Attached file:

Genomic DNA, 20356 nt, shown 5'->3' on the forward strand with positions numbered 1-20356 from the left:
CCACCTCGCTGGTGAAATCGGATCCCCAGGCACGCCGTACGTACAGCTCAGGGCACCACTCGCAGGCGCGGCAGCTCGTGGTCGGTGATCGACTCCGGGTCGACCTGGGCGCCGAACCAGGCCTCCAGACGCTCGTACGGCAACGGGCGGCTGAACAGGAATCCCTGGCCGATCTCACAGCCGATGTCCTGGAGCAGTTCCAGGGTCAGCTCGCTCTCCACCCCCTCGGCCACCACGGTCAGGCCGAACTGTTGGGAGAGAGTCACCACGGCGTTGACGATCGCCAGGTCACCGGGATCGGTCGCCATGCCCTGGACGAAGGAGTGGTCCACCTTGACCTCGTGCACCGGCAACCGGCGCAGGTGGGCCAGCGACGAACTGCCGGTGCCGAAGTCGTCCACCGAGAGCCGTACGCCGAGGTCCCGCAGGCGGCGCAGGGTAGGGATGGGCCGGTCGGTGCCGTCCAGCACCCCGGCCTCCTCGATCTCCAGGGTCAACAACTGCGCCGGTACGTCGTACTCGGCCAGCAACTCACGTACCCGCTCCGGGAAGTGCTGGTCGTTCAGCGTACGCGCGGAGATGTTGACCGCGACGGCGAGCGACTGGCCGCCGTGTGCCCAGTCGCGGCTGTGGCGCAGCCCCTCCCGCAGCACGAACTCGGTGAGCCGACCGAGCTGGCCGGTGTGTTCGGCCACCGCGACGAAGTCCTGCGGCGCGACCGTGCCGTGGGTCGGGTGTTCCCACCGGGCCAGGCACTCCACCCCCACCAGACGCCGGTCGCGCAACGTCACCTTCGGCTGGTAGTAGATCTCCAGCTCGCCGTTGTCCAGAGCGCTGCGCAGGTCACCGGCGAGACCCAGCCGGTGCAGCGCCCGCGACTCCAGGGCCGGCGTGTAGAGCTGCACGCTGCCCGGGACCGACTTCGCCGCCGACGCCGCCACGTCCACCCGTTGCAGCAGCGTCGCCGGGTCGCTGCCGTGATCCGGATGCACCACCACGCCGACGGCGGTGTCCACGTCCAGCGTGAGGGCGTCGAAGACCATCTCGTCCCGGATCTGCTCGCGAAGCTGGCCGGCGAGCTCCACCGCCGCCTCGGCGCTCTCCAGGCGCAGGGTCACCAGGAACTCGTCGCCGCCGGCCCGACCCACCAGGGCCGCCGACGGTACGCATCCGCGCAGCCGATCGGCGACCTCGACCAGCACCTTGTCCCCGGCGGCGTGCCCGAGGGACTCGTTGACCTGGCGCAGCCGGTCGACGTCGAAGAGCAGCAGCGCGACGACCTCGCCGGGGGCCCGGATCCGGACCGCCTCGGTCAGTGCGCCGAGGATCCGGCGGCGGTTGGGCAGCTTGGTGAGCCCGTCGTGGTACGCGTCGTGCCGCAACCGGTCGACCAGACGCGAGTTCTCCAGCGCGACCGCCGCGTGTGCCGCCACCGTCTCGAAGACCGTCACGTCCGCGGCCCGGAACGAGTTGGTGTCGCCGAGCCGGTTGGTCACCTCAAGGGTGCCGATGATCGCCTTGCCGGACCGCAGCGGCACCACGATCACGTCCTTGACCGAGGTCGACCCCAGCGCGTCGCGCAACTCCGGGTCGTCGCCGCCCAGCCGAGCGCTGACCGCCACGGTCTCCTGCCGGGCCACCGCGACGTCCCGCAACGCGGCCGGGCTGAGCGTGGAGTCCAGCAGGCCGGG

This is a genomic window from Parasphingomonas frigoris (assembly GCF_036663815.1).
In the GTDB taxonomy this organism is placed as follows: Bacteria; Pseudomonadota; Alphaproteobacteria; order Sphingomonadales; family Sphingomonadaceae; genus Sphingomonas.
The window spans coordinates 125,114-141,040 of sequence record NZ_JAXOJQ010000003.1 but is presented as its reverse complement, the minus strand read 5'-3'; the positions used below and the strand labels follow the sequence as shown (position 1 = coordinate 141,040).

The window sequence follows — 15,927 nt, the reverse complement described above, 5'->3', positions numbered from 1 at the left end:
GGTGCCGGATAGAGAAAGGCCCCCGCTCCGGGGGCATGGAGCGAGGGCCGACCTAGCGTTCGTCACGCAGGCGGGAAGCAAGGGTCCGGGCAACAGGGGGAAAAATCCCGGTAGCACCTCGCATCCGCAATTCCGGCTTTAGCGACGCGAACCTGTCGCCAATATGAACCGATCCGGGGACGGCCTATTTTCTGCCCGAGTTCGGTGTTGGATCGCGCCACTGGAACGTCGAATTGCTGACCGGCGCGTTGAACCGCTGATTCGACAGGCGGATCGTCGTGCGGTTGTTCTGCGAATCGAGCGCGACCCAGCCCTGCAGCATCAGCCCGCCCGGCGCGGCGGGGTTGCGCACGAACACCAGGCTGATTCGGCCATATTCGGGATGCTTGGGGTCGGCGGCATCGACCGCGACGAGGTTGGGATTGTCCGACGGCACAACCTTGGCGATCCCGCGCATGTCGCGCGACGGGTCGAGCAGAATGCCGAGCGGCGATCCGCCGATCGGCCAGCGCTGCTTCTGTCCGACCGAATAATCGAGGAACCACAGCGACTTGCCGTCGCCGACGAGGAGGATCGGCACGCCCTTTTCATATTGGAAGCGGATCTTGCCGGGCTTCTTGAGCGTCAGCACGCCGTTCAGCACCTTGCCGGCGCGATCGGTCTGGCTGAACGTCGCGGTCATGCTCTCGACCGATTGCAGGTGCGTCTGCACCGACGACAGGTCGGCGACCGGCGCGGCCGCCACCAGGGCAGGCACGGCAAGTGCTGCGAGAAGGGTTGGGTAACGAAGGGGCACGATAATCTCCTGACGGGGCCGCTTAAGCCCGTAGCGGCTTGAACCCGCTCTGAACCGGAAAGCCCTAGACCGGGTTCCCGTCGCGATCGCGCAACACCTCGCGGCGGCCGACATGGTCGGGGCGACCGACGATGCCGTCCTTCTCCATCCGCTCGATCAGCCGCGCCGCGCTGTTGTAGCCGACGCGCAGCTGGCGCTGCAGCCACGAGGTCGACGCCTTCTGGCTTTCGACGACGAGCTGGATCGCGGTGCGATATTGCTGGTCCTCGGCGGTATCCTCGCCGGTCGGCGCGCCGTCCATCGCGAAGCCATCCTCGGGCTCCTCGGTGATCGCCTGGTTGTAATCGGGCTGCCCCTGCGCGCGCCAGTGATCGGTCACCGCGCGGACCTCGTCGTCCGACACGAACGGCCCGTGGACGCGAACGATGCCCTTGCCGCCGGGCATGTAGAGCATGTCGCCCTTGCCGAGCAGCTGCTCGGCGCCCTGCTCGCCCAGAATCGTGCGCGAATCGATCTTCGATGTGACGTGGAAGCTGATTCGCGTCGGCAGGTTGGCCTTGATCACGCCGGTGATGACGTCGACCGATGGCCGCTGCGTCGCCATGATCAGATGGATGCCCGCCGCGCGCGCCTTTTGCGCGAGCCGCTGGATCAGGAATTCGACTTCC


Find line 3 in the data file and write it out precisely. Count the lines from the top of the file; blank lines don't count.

This is a genomic window from Parasphingomonas frigoris (assembly GCF_036663815.1).